It's not always easy to know what the best balance is for everyone, but we are committed to working towards figuring it out. One thing we know for sure is that at the end of the day, we need to build a product that is easy to use and understand. If it becomes too complicated or cluttered, we'll all need to step back and think again.

If you have any thoughts on this, you can let us know here and see what a user research survey looks like if you haven't encountered one yet. In addition, if you'd like to participate in any upcoming research we have, please fill out this form.

Sasha Lubomirsky, User Experience Researcher, recently watched "Five Years Time."

News and notes from our most recent push:

Personalized recommendations on the homepage
: Recommendations for you aren't just for users with accounts anymore. Now everyone can visit the YouTube homepage to get an answer to the question, "What should I watch today?" We'll automatically generate some suggestions based on your past viewing history. Of course, you'll still get better, more specific and more consistent recommendations by creating a YouTube account.

Beginning the conversion of remaining old channels:
We're starting the process today to convert all remaining channels still using the older platform to the new one. (This migration could take up to two weeks to complete.) Once again, your comments and feedback have been instrumental in helping the new version evolve and grow (you can see a list of items we addressed here). Now customizing and editing your channel is a lot easier, with plenty of options for organizing videos, and the channel refocuses attention on engaging with you and your videos, which, after all, is the centerpiece of any YouTube experience. And we've got a lot of great ideas and input from you on things you'd like to see next.

YouTube in Portuguese (the European kind):
We've added Portuguese (as spoken in Portugal) to the list of languages in which you can experience YouTube. Scroll down to the bottom of the page, find "Current Language" and click on "Show languages." You'll see options there for both Português and Português (Brasil).

New discount in Creator's Corner:
Logitech is offering YouTube users in the U.S. 15% off select Webcams. Click here for the coupon code and link.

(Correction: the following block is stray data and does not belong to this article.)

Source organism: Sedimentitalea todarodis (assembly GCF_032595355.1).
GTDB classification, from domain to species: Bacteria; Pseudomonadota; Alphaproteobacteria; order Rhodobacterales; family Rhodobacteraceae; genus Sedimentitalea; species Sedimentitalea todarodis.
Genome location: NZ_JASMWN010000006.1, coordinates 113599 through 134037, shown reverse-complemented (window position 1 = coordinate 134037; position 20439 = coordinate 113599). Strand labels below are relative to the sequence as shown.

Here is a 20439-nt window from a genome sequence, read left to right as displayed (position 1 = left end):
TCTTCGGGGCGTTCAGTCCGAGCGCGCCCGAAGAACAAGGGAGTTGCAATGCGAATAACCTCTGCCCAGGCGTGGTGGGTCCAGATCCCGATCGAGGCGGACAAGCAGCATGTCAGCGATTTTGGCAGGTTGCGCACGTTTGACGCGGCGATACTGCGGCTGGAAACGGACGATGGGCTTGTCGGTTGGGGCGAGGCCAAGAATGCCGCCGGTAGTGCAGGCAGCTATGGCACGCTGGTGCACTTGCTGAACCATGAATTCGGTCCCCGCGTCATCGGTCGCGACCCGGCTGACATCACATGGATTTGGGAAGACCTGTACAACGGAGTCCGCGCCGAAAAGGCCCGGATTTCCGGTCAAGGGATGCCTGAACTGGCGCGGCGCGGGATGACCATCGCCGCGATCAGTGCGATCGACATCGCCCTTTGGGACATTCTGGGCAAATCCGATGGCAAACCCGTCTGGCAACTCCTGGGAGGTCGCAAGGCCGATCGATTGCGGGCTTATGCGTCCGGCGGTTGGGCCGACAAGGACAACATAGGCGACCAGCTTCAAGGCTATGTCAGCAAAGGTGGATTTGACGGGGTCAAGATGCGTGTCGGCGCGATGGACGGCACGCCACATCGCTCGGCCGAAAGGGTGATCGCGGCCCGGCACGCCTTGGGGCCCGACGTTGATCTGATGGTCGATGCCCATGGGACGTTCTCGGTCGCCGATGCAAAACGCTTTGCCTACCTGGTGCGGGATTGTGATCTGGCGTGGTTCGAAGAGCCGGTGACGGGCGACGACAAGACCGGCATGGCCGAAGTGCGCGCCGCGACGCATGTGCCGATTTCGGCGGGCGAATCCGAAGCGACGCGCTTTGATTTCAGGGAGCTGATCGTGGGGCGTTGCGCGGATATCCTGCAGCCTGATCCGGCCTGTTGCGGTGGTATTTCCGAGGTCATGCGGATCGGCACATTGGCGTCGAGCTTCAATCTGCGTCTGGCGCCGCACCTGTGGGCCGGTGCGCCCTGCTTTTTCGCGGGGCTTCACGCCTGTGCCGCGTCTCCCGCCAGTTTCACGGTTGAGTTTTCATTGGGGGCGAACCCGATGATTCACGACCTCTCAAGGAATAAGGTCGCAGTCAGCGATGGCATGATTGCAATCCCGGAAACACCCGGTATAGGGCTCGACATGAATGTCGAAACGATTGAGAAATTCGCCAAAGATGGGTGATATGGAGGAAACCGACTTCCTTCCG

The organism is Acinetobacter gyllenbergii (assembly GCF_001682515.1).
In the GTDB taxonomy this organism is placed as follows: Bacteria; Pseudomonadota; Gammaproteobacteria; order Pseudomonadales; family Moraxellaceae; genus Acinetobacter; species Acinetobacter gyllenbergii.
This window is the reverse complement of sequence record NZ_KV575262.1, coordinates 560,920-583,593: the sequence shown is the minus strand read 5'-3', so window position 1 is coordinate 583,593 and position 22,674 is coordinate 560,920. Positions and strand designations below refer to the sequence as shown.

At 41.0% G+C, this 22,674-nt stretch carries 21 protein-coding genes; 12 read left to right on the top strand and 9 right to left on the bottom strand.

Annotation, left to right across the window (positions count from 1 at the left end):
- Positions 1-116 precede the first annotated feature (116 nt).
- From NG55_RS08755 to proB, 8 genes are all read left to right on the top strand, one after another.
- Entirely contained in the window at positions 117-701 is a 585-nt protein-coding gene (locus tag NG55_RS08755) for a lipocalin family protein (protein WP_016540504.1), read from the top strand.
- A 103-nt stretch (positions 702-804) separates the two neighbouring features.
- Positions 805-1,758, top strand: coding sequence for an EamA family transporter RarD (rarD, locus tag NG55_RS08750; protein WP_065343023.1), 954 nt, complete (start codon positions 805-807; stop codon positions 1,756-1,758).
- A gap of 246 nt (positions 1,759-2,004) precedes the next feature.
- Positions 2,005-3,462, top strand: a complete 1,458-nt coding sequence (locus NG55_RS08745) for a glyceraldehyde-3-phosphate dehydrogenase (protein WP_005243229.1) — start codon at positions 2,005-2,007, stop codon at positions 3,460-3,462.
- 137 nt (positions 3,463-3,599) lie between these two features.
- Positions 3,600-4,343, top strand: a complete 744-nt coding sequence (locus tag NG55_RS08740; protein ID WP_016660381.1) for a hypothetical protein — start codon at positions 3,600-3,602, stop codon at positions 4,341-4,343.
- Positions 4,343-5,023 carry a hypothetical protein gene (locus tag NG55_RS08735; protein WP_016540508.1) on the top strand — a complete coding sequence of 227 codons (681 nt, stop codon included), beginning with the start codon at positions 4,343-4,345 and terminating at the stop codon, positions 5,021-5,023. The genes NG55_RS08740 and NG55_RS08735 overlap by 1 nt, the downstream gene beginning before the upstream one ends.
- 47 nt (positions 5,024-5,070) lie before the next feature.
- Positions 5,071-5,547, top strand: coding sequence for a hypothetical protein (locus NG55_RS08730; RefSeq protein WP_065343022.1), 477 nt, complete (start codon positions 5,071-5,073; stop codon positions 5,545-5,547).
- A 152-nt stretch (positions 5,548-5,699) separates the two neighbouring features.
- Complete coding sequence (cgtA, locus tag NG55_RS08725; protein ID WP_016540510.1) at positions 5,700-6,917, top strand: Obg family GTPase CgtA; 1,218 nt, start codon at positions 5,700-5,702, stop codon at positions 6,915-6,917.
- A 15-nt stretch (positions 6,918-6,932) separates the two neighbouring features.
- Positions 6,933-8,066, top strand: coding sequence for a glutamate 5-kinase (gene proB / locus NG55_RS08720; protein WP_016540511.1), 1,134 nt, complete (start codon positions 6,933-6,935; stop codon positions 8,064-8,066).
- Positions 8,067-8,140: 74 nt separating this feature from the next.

Always, The YouTube Team

Class is back in session at YouTube EDU ( We're excited to welcome many new college and university partners and a few enhancements that will help you discover the wealth of educational material that they provide.

The open educational video movement is a worldwide phenomenon. That's why we're proud to announce that YouTube EDU now includes universities from the UK, France, Spain, Italy, the Netherlands, Russia, and Israel. Cambridge University, Open University, Bocconi University and Open University of Catalonia are among the 45 new additions who've opened their doors to a global audience of students, teachers, alumni, and self-learners.

Meanwhile, the number of colleges and universities in the U.S. and Canada now participating in YouTube EDU tops 200 -- 2x what we launched with six months ago -- providing more than 40,000 videos of lectures, news, and campus life. Recent highlights include an Art & Technology lecture series from Columbia University and the seminal course "Justice" from Harvard.

Now that YouTube EDU is international, we are introducing a language menu so you only receive videos that you understand. In other words, if your YouTube EDU language is set to English, you will only see YouTube EDU videos in English, be they from American, British or other schools. Viewers with the French language setting can enjoy videos from HEC Paris, as well as those from French-Canadian University of Montreal. You can change the language of YouTube EDU videos at any time or even set languages to All for the full spectrum.

With so many videos to choose from, we are also providing the ability to browse by subjects such as Business, Engineering, and Literature. This is English-only for now, but look for it to expand to other languages as more universities come on board.

Happy learning!

Obadiah Greenberg, Content Partnerships, recently watched "Save the University."

Like many of you, actor Ben Stein cares deeply about animals (especially his dog Puppy Wuppy). That's why, with World Animal Day right around the corner, Ben is calling on you (and your pet, if you like) to make a video on behalf of your favorite animal welfare organization, as part of YouTube's Video Volunteers program.

The top three videos will appear on the YouTube homepage, next to Ben's video about the Humane Society, as part of a special spotlight on animal welfare at the end of the month. Here's Ben with more details:

This is just the beginning: each month, we'll feature a different relevant issue on the Video Volunteers channel with a new guest curator, and you could have the opportunity to showcase your work (and favorite org) to a huge audience.

For this month, you have until October 22 at midnight PT to submit your video to, so grab your camera and use it to make a difference! Then make sure to vote on October 24 for the videos you'd most like to see featured on the homepage.

Ramya Raghavan, Nonprofits & Activism Manager, recently watched "Jack Black Funding Women's Cancer Research."